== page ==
“It really is frightening for our clients,” Lucille Accetta, senior vice president of pharmacy benefit management and specialty product development at CVS Health told hundreds of attendees at the Asembia event, which runs through Thursday and drew more than 5,000 people from the healthcare industry. “We have to be the best purchaser for our clients.” * * *

To reign in the costs of prescription drugs while maintaining access to life-saving treatments, health plans and pharmacies say they are more closely monitoring patients as soon as they are on the drug, said Rina Shah, group vice president of pharmacy operations and services at Walgreens.

The Forbes article adds

Abarca Health [is] an independent PBM that manages more than $5 billion in drug costs annually for more than four million Americans has executives at this week’s Asembia meeting talking up its efforts to better manage specialty pharmacy costs.

The company’s Assura solution launched earlier this year “guarantees the net cost of drugs, including specialty medications, by offering an annual fixed per script cost for a health plan’s entire population,” Abarca said in announcing the new pricing solution earlier this year. The guarantee, Abarca CEO Jason Borschow says, is adjusted each year based on drug benefit coverage changes.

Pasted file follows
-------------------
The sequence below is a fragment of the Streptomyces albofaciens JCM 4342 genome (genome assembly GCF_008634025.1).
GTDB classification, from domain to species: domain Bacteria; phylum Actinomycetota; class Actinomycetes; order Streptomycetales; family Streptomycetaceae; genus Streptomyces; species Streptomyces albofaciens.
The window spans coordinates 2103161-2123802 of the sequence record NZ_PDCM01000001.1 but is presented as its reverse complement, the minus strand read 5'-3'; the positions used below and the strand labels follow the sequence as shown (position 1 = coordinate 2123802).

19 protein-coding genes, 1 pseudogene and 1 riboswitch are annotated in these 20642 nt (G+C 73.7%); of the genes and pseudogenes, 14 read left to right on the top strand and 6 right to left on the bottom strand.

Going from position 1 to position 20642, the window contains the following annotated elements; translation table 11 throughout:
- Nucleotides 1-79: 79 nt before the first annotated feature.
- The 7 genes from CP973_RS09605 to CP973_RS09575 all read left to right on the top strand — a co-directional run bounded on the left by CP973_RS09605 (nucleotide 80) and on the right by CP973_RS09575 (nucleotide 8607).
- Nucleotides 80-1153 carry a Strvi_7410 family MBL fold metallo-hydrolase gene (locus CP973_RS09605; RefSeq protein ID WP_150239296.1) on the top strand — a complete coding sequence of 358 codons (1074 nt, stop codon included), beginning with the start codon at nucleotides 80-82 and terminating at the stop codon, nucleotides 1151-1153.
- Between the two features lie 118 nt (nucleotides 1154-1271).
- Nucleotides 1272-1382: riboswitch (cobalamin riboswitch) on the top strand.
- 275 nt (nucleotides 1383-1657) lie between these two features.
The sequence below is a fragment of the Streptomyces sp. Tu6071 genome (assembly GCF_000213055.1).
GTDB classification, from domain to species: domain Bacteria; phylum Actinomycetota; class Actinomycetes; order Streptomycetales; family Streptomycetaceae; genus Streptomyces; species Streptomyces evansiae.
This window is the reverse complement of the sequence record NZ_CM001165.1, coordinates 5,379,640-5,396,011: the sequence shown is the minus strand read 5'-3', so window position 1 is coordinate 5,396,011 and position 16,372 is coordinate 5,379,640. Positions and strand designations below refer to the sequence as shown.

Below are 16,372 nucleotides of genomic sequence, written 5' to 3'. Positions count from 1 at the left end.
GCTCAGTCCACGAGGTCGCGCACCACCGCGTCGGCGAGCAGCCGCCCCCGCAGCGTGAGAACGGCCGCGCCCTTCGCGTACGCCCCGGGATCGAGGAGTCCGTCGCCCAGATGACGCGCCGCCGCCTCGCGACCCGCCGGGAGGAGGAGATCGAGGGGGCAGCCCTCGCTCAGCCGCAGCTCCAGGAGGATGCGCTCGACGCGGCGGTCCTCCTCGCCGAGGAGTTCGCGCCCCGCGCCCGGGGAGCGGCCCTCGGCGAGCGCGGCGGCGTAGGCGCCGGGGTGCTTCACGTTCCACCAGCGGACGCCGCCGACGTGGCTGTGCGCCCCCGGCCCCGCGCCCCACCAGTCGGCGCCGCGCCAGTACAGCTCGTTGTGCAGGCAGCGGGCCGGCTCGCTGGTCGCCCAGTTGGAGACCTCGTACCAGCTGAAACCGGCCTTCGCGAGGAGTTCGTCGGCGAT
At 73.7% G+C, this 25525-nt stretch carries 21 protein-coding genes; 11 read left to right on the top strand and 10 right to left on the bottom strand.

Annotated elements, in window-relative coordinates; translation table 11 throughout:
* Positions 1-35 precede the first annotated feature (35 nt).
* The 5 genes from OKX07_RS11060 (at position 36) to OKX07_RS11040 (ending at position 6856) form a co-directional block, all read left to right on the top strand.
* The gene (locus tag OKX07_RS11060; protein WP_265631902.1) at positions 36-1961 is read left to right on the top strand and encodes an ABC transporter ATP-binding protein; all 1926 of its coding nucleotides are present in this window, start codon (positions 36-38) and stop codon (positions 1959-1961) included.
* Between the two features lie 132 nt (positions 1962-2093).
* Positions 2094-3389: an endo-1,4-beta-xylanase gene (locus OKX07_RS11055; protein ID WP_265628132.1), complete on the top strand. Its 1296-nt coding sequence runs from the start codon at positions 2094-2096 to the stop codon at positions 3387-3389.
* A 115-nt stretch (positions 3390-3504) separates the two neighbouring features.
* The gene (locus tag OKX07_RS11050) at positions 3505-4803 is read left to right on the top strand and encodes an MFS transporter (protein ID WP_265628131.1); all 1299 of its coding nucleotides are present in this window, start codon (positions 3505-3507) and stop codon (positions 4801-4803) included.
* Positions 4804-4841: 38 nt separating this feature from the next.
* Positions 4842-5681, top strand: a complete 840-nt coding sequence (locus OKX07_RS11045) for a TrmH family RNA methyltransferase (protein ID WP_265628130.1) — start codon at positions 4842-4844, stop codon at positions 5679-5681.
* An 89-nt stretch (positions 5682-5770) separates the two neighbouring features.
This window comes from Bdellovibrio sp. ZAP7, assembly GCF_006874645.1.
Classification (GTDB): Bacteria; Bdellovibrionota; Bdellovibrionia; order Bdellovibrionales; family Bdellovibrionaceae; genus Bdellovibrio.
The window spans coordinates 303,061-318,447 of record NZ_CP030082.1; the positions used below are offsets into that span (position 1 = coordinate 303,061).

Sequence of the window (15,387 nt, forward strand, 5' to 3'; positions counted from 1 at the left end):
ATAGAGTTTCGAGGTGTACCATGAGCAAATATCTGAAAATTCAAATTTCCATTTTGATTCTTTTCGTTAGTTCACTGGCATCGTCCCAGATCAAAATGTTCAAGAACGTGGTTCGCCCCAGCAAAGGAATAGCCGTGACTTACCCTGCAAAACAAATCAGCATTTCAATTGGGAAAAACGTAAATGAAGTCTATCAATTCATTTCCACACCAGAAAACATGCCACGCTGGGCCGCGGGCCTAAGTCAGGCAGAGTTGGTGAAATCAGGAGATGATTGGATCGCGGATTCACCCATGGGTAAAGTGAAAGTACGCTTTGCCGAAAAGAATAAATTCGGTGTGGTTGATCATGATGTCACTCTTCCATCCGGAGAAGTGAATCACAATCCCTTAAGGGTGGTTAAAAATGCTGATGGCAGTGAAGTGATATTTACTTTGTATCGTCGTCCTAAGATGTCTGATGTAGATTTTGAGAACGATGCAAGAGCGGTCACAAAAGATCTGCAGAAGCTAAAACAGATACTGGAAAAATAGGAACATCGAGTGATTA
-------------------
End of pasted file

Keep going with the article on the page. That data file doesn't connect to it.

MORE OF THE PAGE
From the healthcare business front

Healthcare Dive informs us

Even as COVID-19’s benefit waned, new plan members across multiple product lines helped drive CVS to $2.3 billion in profit in the first quarter, slightly higher than the $2.2 billion brought in at the same time last year.

In results published Wednesday, the company beat Wall Street expectations on earnings and revenue, with a topline of $76.8 billion, up 11% year over year.

Fierce Healthcare explains how CVS has shifted from a retail to a digital marketing focus.

The Wall Street Journal reports

Moderna Inc. MRNA 5.81% said that its first-quarter revenue and profit tripled from a year earlier on higher sales of its Covid-19 vaccine and that a fall booster-shot campaign could drive continued sales gains.

The biotechnology company’s revenue topped $6 billion in the period ended March 31, beating analyst expectations and rising from $1.94 billion a year earlier, driven almost entirely by sales of its messenger RN

Moderna Inc. MRNA 5.81% said that its first-quarter revenue and profit tripled from a year earlier on higher sales of its Covid-19 vaccine and that a fall booster-shot campaign could drive continued sales gains.